Brigid Bergin, Reporter
Brigid Bergin is the City Hall reporter for WNYC. She covers city politics including the 2013 mayoral race and transition.
The 51 members of the City Council pick their new leader Wednesday and the odds on favorite is Mayor Bill de Blasio's preferred candidate, Council member Melissa Mark-Viverito. The deal isn't done yet though, and a smaller group of members still plan to throw their support behind the underdog, Dan Garodnick. Here is what to watch for in the Speaker's race.
1. A Progressive Power Play
Like the Democratic mayoral primary, the race for City Council Speaker started with a crowded field of candidates. The Council’s powerful Progressive caucus, along with the Working Families party, and unions like 32 BJ and 1199 SEIU, have been organizing for years to make the Speaker selection process more transparent and return it to the hands of the members. Even when the idea of Bill de Blasio as mayor seemed like just a progressive pipe dream, they were organizing and had outlined a policy agenda that included participatory government, police reforms like the Community Safety Act and plans to address economic inequality.
This fall, the Progressive caucus decided to back one candidate, after vetting them all. They also attempted to negotiate with county party leaders, who have traditionally used their own weight – and that of their members – to back the ultimate Speaker candidate.
But Mayor de Blasio outmaneuvered them, helping to sway the fence-sitters (and the Brooklyn party leader) by vocally supporting Mark-Viverito’s candidacy. She was the first Council member to endorse his mayoral bid and if/when she wins, it will be in no short measure because of his support.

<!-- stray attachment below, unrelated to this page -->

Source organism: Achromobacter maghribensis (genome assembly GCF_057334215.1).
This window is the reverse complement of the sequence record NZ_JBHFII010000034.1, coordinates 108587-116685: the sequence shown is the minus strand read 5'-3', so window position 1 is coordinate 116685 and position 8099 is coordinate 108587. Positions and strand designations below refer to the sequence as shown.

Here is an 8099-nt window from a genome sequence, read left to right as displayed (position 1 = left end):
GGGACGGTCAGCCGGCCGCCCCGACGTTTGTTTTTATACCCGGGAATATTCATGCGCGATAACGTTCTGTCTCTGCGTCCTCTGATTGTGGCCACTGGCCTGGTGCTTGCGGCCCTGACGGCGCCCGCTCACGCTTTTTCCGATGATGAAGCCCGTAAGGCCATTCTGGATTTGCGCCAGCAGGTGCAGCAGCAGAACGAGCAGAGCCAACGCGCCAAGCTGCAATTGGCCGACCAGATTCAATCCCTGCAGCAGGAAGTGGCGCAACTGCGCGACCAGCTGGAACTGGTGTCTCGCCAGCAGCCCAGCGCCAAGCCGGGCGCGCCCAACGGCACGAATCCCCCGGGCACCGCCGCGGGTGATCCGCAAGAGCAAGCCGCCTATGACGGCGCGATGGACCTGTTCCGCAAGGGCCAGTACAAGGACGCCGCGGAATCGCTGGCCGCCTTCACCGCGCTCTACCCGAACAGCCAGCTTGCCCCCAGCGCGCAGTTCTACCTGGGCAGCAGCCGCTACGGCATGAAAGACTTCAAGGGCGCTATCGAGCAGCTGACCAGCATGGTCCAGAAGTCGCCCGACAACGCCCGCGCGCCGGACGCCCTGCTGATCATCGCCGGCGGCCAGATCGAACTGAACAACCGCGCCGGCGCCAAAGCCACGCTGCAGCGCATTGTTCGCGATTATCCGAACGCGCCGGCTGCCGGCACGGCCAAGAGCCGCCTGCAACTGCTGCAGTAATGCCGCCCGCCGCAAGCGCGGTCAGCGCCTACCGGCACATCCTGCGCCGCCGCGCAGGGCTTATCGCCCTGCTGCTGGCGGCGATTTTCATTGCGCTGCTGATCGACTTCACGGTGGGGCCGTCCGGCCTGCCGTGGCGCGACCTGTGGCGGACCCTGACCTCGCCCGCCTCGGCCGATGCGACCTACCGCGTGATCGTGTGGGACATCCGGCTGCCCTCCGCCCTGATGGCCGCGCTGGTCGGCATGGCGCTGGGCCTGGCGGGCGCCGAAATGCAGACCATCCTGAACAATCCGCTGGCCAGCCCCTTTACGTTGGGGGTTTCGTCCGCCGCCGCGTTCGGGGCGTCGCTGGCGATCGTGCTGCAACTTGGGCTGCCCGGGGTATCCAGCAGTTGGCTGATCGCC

(Below: Speaker candidate Council member Melissa Mark-Viverito with then Public Advocate and mayoral candidate Bill de Blasio after the not guilty verdict in the trial of Trayvon Martin's killer. Brigid Bergin/WNYC)
2. Acts of Treason?
Three weeks ago, Council member Mark-Viverito sent out a press release quoting 30 members who pledged to back her. The release came after Mayor de Blasio helped tip the scales in her favor. Will that block stick together? It's expected to hold up, and may pick up more votes if supporters of Council member Gardonick get too squeamish about staying on a losing team. The roll will be called alphabetically on Wednesday. The magic number is 26. But Gardonick supporters say they have not been swayed to drop their support for him as Speaker, despite the Mayor's outreach to the Bronx delegation on Sunday night.
3. Fallout and Damage Control
After the Council selects its Speaker, the next big questions will be around committee assignments. From Finance to Land Use, Council members are poised to wield significant power and those who opted to support the winner are likely to benefit with plum assignments. Then, after the dust settles, whether in public or private, there will be an effort to bring the Council back together. Ideologically, the members are largely on the same page so the fights will center on politics more than policy.